Optimising a raytracer

Today and yesterday I have been working on an optimisation project given by the teacher. The optimisation is of a raytracer that is producing an image from point cloud data generated by the Kinect 2. This raytracer has been left deliberately slow for an easier optimisation attempt. In class we learned about optimisation techniques and why it is needed for today’s games, the reason being that CPUs cannot become faster without an insane amount of cooling, but we can still fit more cores into CPUs than the last time we tried. This project was given to everyone and each needs to implement optimisations that will allow the raytracer to render faster.

The first thing we all attempted to do (I assume, since it was the biggest thing spoken about in class) was multithreading. Multithreading is an optimisation where you give every core in the CPU a portion of the work, essentially reducing the amount of time to complete the overall task by a factor of however many cores you have. This is easy to do in code as it is only 2 lines of code, these lines are:

#include <omp.h>

#pragma omp parallel for

The second line goes just above any for loop that needs to be multithreaded. This uses the Open MP library that comes with Visual Studio, though it is required to allow Open MP in the project settings under(in Visual Studio) Project > Properties > Configuration Properties > C/C++ > Language > Open MP support.

The second optimisation I attempted was using the structure of arrays, which caused problems. Structure of Arrays (SOA) is a memory management optimisation, it allows for the CPU to grab out a larger amount of necessary data from RAM to be used. The way the memory would be constructed with an array of classes would be contiguous. All of the position x’s in memory would be next to the position y’s , and those would be next to the position z’s, the CPU would have to spend a few hundred cycles getting this data from RAM and into the cache, which would be slow.

The way the CPU gets memory from RAM is by lines, the CPU doesn’t just grab the 1 piece of data needed at that moment, it instead grabs a whole line of data (64 bytes) and puts it into the cache (cache being much faster but much smaller than RAM), and when this data is filled with maybe 3 instances of the class, it needs to go grab another line due to asking for one that isn’t in cache. An optimisation is to have individual arrays for the class’s variables.

SOA (structure of arrays) comes into play to help make things faster by having the cache grab out 16 variables at once (a float is 32 bits, which is 4 bytes [32 / 8], 64 bytes [size of the cache line] / 4 = 16) which the CPU will need to do for each variable that is stored for each sphere that is raytraced against. This should be faster as an entire class grabbed out for calculation would take up cycles.

I was able to implement SOA, but I had a problem. The image generated by the raytracer had some weird yellow tint on all of the spheres generated:

output.png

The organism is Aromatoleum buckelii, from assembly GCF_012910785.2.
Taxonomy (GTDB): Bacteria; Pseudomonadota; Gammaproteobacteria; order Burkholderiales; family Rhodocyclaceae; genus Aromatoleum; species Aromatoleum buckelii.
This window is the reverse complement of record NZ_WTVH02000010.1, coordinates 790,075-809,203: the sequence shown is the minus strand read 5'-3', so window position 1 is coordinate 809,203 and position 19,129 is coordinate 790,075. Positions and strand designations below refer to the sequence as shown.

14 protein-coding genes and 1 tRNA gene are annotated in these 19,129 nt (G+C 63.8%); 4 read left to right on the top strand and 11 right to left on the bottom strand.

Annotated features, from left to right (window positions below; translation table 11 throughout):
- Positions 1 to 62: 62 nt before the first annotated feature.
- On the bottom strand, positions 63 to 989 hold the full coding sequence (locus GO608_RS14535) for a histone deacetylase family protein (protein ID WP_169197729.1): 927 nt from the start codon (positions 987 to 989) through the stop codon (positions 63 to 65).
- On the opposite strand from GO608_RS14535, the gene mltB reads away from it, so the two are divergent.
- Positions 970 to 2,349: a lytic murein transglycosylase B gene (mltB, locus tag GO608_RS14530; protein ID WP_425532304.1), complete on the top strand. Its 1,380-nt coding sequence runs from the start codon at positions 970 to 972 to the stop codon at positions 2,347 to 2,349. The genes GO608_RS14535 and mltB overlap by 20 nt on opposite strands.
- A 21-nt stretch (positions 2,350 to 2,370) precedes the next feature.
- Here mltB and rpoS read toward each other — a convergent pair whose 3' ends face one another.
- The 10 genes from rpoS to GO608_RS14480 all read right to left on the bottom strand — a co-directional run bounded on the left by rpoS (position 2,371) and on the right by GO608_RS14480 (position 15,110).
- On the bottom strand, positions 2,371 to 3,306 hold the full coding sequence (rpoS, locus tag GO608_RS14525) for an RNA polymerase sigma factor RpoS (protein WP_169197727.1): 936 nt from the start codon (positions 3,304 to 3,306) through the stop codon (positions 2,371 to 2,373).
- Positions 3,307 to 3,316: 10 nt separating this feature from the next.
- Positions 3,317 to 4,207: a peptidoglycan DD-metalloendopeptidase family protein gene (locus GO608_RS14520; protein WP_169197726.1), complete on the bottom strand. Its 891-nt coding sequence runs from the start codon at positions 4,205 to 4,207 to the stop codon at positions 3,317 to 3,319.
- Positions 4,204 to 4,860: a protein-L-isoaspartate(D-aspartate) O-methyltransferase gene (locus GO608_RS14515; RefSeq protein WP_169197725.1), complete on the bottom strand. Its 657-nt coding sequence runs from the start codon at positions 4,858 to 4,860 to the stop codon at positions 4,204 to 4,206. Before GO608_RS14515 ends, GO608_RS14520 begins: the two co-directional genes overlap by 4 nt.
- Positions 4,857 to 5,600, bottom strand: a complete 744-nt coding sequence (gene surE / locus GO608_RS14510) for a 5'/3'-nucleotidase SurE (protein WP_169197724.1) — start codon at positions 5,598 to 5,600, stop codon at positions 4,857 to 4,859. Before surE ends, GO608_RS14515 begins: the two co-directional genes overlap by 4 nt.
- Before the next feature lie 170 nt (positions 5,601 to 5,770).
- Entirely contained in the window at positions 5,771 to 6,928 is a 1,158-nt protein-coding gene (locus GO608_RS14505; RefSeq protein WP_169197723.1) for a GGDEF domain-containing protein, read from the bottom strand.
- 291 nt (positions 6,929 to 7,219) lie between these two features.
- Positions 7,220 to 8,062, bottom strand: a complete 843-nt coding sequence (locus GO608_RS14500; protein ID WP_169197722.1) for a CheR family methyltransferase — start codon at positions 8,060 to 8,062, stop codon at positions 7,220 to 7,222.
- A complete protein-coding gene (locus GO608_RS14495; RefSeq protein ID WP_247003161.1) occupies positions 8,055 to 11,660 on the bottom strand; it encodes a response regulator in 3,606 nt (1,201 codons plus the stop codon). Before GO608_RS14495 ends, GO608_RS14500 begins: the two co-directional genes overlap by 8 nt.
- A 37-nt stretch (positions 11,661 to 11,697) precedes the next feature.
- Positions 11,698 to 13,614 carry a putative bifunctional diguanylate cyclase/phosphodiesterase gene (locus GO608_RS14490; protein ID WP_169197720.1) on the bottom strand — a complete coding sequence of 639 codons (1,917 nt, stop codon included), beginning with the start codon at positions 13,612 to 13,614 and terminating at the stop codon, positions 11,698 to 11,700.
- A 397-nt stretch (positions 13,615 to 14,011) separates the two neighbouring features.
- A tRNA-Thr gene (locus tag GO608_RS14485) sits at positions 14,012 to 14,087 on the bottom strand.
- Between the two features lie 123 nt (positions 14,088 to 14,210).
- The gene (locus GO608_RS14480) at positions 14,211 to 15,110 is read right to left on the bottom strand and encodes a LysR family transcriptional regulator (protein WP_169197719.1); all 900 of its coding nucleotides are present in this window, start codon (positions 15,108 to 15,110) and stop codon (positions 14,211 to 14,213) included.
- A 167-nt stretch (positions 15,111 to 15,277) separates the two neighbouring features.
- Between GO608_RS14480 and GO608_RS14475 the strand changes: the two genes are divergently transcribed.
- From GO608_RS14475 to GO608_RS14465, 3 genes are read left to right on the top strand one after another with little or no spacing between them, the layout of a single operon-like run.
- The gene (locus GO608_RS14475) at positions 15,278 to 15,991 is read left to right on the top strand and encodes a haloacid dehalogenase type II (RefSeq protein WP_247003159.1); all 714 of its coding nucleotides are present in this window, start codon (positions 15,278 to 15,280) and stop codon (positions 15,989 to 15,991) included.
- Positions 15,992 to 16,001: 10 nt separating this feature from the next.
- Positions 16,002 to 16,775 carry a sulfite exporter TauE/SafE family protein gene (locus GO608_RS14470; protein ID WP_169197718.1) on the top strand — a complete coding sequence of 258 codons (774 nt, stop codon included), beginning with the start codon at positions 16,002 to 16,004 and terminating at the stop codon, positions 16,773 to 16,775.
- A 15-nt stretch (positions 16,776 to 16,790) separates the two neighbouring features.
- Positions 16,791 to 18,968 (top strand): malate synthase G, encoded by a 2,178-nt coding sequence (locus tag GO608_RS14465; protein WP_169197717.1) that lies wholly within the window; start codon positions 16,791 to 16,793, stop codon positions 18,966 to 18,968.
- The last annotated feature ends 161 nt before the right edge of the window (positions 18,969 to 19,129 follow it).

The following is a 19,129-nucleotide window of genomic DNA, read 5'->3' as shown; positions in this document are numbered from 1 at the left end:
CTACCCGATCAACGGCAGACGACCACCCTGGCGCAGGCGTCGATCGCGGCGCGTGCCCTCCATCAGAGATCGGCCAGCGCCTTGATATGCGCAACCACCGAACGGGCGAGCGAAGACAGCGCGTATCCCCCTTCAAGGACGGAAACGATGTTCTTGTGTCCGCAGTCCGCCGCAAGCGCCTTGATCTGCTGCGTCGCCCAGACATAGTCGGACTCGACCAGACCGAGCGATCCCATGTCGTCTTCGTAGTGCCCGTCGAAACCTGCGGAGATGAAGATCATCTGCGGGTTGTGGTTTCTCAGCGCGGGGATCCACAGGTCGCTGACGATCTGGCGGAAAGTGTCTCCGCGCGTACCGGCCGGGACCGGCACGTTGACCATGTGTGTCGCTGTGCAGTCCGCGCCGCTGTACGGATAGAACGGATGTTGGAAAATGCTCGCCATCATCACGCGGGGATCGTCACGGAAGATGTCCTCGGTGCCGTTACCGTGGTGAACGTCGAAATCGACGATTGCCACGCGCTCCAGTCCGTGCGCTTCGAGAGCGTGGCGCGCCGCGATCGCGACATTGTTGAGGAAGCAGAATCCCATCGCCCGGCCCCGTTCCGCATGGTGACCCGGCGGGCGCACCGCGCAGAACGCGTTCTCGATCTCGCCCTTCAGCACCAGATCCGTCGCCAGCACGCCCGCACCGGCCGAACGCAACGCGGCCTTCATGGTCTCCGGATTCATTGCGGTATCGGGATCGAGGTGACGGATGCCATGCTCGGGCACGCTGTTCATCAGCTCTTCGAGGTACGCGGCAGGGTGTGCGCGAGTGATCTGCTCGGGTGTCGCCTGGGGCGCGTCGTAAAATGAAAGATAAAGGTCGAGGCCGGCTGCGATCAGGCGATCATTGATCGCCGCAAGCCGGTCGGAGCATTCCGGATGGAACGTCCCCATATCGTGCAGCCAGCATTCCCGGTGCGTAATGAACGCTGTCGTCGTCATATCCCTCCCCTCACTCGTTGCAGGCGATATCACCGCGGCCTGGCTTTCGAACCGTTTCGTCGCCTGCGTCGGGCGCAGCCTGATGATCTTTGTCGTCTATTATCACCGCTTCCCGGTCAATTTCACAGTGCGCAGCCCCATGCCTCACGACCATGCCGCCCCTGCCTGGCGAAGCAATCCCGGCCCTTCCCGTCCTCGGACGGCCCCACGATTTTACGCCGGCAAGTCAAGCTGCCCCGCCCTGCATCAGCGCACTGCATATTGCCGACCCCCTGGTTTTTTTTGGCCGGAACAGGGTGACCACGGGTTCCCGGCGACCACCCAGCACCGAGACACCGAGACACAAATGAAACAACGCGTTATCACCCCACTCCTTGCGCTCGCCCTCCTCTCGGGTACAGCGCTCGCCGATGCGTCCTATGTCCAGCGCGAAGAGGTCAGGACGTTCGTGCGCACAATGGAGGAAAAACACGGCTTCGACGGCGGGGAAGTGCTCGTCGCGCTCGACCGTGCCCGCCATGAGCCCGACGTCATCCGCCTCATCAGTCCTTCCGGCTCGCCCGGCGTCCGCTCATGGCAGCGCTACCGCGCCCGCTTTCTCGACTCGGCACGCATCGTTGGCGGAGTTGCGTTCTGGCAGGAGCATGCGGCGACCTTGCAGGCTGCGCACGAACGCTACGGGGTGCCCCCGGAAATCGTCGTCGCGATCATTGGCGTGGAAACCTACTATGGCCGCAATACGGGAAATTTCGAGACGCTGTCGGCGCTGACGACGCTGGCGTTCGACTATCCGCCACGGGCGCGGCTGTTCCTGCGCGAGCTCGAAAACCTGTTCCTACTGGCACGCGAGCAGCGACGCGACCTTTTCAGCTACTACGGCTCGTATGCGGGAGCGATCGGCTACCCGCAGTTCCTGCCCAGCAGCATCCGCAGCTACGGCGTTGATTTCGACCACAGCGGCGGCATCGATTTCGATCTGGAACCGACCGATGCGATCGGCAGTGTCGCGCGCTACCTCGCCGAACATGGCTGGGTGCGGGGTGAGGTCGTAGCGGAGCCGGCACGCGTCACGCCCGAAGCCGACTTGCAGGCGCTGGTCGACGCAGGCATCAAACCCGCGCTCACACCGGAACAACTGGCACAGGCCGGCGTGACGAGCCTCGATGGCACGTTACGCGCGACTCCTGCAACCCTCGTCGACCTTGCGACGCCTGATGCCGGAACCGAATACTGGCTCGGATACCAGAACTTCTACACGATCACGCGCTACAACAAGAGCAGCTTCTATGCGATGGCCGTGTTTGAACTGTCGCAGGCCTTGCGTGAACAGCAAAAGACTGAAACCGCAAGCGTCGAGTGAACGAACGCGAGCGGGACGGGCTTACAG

After a while of fiddling around with the code, looking a what I changed through implementing SOA, I found out that when I was initialising the values before they were read from data, I didn’t inisialise them properly. I found this out by looking at the constructor of the sphere class and saw that he was setting the specular power to 10 as a default. This was annoying as it took up a good several hours of staring at code and contemplating reverting all of my work of the past day and a bit. After fixing the specular power, I got:

output2.png

While I was getting the SOA specular problem done, my friend Liam who was siting next to me doing his optimisation, came across 2 things which the teacher hinted at. He found a better multi-threading command in OMP which gives each thread a certain amount of iterations in the for loop to do and once the thread has done its job, it grabs another set of iterations that haven’t been done or are being done. This is:

#pragma omp parallel schedule(dynamic, #)

The # is the number of iterations each thread will handle before grabbing another # iterations.

This boosted the speed of the rendering by not having the threads that are done, do nothing afterwards, it allows every thread to be virtually be doing something until everything is done.

Once I had this done, I went into all of the methods that are called frequently and made them inline, I also added a new, more efficient though less precise square root function which is an inverse square root multiplied by the original value:

       inline float InvSqrt(float x){
             float xhalf = 0.5f * x;
             int i = *(int*)&x;            // store floating-point bits in integer
             i = 0x5f3759df - (i >> 1);    // initial guess for Newton's method
             x = *(float*)&i;              // convert new bits into float
             x = x*(1.5f - xhalf*x*x);     // One round of Newton's method
             return x;
       }

This was also found by Liam, it is the function that was used in Quake 3.

Next week I intend to implement an octree for faster hit detection, and a better implementation of SOA, I might be able to get some performance gain from it (I didn’t get any benefit from implementing it).

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